A host of restaurants with national and international foods include the upscale steak house Salsa y Carbon and Restaurante Los Maizales, located in the beautiful Cubitá Boutique Resort and Spa, serving gourmet Panamanian cuisine.
Fondas are plentiful, very affordable, and popular with locals and expats alike for their savory traditional Panamanian food.
For a fast-food fix, head to McDonalds, Kentucky Fried Chicken, Subway, or Pio Pio, which offers a varied menu of fried chicken and traditional Panamanian offerings.
Home to several large grocery stores, including Reba Smith which stocks many North American products; Save Mart for bulk shopping; and two busy one-stop-shop supermercados (supermarkets), Super Xtra and Super 99, expats can easily find everything they need.
In addition, there are several multi-purpose stores, such as Doit Center and Novey and Spiegel, with home and hardware products.
Bring your own reusable shopping bags as Panama has a plastic bag ban. And depending on where you live in Chitré, you don’t necessarily need a car as taxis are plentiful and inexpensive. Three dollars is probably the most you will pay and they are always parked nearby to take you home with your groceries.
Lifestyle in Chitré, Panama
Nearby, Museo de Herrera is a small but fascinating anthropology gem housed in a lovely two-story colonial building. With seven exhibition rooms divided into two levels, travel back in time and discover Herrera’s ancient history, culture, customs, and religious art.
The province of Herrera is also best known for its artisanal products, in particular clay pottery. These products can be found in many places along the road and, in particular, in La Arena, which is only one mile west of Chitré. Expats head here to shop for colorful, locally produced wares when decorating their homes, patios, and gardens.
Another must-do is the Abuelo Rum Tour in nearby Pese. Visit the sprawling Hacienda San Isidro and sample some of their best rum selections. Many expats do this tour several times, especially when family and friends come to visit! The quaint little town of Pese, with its tidy town square and pretty church, is worth a trip in itself.
Panamanians love to celebrate and Chitré is no exception. The town is probably liveliest during Carnaval, held every February for five days. Celebrations in Chitré and neighboring Las Tablas are well known worldwide. Thousands of locals, expats, and visitors from other Panama provinces, Panama City, and overseas party together. They fill the streets to see the ornate carnival queens, elaborate parades floats, fireworks, and marching bands, and to experience the non-stop dancing, music, and an abundance of food and drinks. Holy Week and the celebration of St. John the Baptist, patron saint of the city, are also famous celebrations with local parades, and November´s patriotic festivities are enjoyed by everyone.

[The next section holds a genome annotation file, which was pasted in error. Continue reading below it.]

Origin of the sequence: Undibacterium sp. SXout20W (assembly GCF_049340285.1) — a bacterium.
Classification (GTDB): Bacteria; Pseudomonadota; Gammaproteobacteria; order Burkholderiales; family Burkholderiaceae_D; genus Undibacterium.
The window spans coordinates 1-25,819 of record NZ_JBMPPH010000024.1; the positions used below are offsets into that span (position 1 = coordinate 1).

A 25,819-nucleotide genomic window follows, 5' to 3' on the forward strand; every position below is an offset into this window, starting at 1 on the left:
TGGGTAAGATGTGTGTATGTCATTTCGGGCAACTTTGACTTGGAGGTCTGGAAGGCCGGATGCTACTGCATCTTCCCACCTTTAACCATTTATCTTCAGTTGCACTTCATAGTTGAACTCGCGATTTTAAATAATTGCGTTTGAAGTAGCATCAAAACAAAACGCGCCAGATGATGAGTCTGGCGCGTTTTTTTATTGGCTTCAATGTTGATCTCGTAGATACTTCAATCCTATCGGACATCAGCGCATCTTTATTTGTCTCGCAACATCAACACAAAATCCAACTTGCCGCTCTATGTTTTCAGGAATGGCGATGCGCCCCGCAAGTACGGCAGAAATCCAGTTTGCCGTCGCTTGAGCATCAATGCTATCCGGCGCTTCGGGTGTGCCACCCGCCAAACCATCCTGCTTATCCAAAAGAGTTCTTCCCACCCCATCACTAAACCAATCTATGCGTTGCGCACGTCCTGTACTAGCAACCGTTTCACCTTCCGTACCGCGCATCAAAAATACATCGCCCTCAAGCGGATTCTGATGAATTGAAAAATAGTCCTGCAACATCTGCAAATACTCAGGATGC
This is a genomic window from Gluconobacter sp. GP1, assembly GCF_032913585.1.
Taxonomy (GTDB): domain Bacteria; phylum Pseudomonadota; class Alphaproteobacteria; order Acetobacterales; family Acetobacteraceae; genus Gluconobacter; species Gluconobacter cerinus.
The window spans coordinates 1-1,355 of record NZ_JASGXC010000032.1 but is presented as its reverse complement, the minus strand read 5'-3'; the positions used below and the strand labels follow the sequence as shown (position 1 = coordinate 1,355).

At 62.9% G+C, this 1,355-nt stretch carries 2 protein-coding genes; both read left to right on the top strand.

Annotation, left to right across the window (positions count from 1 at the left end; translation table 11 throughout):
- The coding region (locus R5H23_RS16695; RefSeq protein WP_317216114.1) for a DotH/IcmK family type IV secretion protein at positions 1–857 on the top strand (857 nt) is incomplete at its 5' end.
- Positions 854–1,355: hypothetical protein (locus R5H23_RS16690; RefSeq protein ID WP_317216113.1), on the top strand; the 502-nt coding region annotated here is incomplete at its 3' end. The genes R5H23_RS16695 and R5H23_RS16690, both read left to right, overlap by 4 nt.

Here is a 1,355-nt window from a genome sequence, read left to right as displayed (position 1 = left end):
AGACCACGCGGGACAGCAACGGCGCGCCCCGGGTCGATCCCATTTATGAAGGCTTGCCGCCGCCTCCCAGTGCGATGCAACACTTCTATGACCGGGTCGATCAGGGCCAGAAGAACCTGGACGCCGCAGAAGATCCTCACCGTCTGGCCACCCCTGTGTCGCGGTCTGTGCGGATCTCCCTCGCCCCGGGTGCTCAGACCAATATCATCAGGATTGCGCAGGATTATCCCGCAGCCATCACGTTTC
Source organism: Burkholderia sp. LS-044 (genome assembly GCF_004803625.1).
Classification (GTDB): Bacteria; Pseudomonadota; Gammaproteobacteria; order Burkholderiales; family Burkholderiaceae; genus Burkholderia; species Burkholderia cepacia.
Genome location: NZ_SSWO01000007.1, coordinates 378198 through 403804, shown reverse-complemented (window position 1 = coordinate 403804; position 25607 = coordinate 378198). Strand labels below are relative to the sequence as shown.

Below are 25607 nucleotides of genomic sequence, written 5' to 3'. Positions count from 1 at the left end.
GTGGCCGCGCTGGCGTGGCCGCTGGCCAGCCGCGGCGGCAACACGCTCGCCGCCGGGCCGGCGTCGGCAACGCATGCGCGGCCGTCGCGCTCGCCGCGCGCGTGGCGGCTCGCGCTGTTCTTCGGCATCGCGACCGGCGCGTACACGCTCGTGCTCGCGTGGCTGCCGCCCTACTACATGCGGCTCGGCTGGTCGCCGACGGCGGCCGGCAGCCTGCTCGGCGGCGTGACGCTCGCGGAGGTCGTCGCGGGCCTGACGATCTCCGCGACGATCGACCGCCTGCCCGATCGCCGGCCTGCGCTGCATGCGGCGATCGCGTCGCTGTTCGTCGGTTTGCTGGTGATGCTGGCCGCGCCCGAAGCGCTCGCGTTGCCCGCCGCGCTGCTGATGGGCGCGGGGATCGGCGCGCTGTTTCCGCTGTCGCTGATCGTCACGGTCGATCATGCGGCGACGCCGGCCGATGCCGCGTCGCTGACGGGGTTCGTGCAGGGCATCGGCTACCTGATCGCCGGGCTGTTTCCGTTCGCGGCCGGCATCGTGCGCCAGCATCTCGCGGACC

Chitré is the springboard for exploring the rest of the Azuero Peninsula, including the towns of Las Tablas and Pedasí. Pedasí is home to picturesque beaches which stretch for miles. A 20-minute boat ride from Pedasí’s Playa El Arenal takes you to gorgeous Isla Iguana Wildlife Refuge. This is an idyllic destination for swimming, snorkeling, and scuba diving in the warm, turquoise waters. Playa Venao, Panama’s bohemian surfing mecca, is another 30 minutes from Pedasí.
Cost of Living in Chitré, Panama
Generally, the cost of living in Chitré can be lower than other places in Panama.
Monthly Budget Breakdown for a Couple in Chitré, Panama:
|Rent (three-bedroom apartment in town)||$350 to $800|
|Rent (on the beach)||$650 to $1200|
|Electricity (depending on A/C use)||$40 to $250|
|Cell phone (x2)||$30|
|Internet||$35 in town/$45 at the beach|
|Transport (taxis, buses)||$20|
|Groceries and household items||$60|
|Dining out (four meals out per month)||$120|
|Total expense in town:||$1,206 to $1,866|
|Total expense on the beach:||$1,506 to $2,266|
With its many services and amenities, affordability, helpful local community, and warm year-round weather, Chitré is an excellent expat retirement haven to consider. As the region’s commercial, cultural, and historic capital, it offers the perfect blend of convenience, colonial charm, and colorful character.